Ok, now we can have a detailed look at the implementation of the processImage function. At first we have to find the real path of the image. Fortunately, contentlayer stores information about the location of our markdown file in the data field of the file.


// find the content directory
const root = file.dirname || process.cwd();
// find the directory of the markdown file
// RawDocumentData is an import from contentlayer/source-files
const data = file.data as { rawDocumentData: RawDocumentData };
const directory = data.rawDocumentData.sourceFileDir;
// get the path of the image from the src attributes
const filePath = image.properties?.src as string || "";
// create the path by joining root, directory and filePath
// path is imported from node:path
const imagePath = path.join(root, directory, filePath)

Now that we have the path we can use sharp to read the width and height of the image.


// sharp is an import from sharp (@types/sharp)
const image = await sharp(imagePath);
// get the width and height of the image
const { width, height } = await image.metadata();

After that we can create a small version of the image for the blurred placeholder. We will create a png with a quality of 75, a width of 8px and we keep the aspect ratio.


const imgAspectRatio = width / height;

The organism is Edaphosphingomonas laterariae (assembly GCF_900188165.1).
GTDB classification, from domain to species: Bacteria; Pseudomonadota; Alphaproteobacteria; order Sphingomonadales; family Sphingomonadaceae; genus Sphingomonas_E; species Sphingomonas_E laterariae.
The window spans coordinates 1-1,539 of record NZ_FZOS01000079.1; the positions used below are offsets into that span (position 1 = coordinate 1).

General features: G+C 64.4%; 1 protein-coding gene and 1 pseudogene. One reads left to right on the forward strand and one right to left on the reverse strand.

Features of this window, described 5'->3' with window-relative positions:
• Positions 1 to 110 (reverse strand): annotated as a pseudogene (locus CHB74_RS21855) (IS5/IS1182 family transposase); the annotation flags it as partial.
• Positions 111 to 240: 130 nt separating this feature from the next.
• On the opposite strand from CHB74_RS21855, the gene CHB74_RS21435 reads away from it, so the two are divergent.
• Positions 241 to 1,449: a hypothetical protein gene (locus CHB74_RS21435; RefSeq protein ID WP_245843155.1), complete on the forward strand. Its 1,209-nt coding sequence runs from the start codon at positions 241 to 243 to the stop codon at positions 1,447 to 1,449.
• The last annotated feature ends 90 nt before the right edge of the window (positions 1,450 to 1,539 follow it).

const blurDataURL = await image
.resize(8, Math.round(8 / imgAspectRatio))
quality: 75,
.then((buffer) => `data:image/png;base64,${buffer.toString("base64")}`);

Then we can copy the image to the public folder and create a new path for the src attribute of the image.


const src = path.join(directory, filePath);
const target = path.join(options.publicDir, src);
await fs.mkdir(path.dirname(targetDir), { recursive: true });
await fs.copyFile(imagePath, target);

With all the information in place we can update the properties of the img tag.


node.properties = {
src: path.join("/", src),

After we have finished writing our plugin, it is time to configure contentlayer.


import mdxImages from "./lib/static-images";
export default makeSource({
contentDirPath: "content/posts",
documentTypes: [Post],
mdx: {
rehypePlugins: [[mdxImages, { publicDir: path.join(process.cwd(), "public") }]],
remarkPlugins: [],


Don't forget to replace the img tag with next/image. As we have seen in the rehype-img-size method.


Ok, let's summarize again what we have achieved.

We have written a rehype plugin, which does the following steps fully automatic for us:

With this plugin we can use the normal markdown image syntax and gain all the benefits of next/image:

For a more complete example have a look at the article's source code.

Posted in: markdown, contentlayer, nextjs, react